(Reuters) - Atletico Madrid are accustomed to being among the Champions League heavyweights but after being dumped out of Europe’s elite competition on Tuesday they must now come to terms with playing in the far less glamorous Europa League.
Atletico’s motto over the last few years, during which there have been two Champions League final appearances and an unlikely Liga title triumph, has been “never stop believing” but they had a near impossible task to stay in the competition.
They had to win at Chelsea and hope AS Roma failed to beat Group C minnows Qarabag but Atletico could only manage a 1-1 draw at Stamford Bridge while the Italians won 1-0.
Those results condemned Diego Simeone’s side to the Europa League, Europe’s second-tier competition, which they certainly had not envisaged playing in when they opened their new 68,000-capacity Wanda Metropilitano stadium in September.
Atletico won the Europa League in 2010 and 2012 but have moved on to such greater heights that last month when captain Gabi was asked about returning to the competition he replied: “Right now I’d say the Europa League is a piece of crap”.
However, the competition brought Atletico’s first silverware under Simeone — they beat Athletic Bilbao 3-0 in the 2012 final — and the coach put a more positive spin on being involved.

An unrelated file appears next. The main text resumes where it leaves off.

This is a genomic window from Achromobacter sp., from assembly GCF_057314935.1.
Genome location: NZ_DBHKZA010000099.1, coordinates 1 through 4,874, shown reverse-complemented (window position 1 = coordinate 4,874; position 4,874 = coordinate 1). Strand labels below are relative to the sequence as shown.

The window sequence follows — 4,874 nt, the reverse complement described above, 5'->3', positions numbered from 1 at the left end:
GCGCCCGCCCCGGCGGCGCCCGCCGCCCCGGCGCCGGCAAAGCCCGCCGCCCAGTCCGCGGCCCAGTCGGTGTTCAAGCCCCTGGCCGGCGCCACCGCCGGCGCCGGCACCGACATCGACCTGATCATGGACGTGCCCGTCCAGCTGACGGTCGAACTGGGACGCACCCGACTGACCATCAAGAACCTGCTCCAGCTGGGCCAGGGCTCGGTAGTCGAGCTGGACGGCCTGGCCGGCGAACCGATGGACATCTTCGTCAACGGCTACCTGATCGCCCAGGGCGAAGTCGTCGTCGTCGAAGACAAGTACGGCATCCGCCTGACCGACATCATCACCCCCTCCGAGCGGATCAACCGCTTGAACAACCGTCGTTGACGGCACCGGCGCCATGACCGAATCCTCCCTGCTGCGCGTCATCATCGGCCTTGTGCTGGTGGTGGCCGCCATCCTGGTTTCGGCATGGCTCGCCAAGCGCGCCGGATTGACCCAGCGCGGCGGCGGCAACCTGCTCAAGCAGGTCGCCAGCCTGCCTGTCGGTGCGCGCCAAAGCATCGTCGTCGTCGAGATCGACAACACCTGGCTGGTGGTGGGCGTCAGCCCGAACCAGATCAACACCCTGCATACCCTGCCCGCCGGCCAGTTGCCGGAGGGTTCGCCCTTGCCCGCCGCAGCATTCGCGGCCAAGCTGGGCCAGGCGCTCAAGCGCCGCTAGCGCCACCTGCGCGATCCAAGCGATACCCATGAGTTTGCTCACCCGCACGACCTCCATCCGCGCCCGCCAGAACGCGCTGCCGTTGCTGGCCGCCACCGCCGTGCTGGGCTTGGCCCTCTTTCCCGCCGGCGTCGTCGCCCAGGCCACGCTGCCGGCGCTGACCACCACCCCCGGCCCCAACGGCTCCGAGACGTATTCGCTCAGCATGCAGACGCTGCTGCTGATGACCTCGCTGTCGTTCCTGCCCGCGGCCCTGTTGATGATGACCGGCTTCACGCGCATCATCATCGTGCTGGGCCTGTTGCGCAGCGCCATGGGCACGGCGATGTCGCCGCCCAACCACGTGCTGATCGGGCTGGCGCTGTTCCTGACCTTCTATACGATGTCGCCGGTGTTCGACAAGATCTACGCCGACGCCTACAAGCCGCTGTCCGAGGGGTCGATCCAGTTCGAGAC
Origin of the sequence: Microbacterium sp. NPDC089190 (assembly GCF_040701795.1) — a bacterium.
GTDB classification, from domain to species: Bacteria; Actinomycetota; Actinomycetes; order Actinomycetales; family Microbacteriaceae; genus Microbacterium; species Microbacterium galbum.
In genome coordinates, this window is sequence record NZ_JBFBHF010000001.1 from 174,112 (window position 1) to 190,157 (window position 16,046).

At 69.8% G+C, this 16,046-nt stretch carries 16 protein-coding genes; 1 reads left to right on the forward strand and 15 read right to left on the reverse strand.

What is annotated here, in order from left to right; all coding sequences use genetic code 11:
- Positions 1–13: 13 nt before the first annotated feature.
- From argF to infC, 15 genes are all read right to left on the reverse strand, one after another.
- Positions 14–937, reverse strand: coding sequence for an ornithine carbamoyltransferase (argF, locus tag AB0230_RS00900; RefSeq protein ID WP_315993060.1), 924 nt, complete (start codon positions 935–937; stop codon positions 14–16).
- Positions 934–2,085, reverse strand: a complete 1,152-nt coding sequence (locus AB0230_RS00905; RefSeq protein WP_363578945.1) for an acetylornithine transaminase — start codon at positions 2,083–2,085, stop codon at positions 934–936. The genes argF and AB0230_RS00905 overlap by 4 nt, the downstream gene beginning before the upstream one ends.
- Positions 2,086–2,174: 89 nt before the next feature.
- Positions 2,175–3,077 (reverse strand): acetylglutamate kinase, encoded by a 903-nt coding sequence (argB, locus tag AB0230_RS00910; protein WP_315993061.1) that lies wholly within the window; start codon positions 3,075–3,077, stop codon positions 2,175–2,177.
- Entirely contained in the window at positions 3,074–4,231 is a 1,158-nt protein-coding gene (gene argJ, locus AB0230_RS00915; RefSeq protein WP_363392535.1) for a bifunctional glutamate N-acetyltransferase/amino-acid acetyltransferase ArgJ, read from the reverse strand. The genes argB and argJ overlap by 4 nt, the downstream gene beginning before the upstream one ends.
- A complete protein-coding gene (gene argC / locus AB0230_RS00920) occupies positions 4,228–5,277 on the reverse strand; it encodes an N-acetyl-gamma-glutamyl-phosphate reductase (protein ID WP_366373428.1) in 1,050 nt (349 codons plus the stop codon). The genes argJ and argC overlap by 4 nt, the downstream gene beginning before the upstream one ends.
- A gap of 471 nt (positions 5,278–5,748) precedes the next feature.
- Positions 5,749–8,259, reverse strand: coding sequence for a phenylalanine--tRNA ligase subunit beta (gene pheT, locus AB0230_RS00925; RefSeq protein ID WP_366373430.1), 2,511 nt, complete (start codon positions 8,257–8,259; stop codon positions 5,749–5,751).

“A new challenge has opened up for us, something new for us to battle for,” he told reporters after Tuesday’s match.
“Everything that is bad can become something good. We still have a very exciting season in front of us.
“We still have the same responsibility — whenever we pull on an Atletico Madrid shirt we are motivated no matter what the competition is.”
Atletico came within seconds of Champions League glory in 2014 against Real Madrid but lost the final 4-1 after extra time while the 2016 showpiece was another heartbreaker as they went down to their bitter local rivals, this time on penalties. They reached the semi-finals last season, again losing to Real.
Atletico will have to wait at least another 18 months for a first Champions League triumph and their elimination has also cost them 6 million euros ($7.09 million) in prize money.
Even if they reach the Europa League final they will earn 20 million euros less than for a Champions League final appearance.
Their exit will also be hard to swallow for new signings Vitolo and Diego Costa, who will play their first games for the club in January when a ban on registering new players expires.
Costa’s former side Chelsea reached the last 16 as Group C runners-up, while Vitolo’s old employers Sevilla are on the verge of qualifying for the latter stages from Group E.
“It hurts us a lot to be knocked out of the Champions League, it was our biggest objective,” said goalkeeper Jan Oblak. “We’ve got so far in the competition before and now we’re going out of the group stage. We cannot be happy.”
($1 = 0.8466 euros)
Reporting by Richard Martin in Barcelona; Editing by Ken Ferris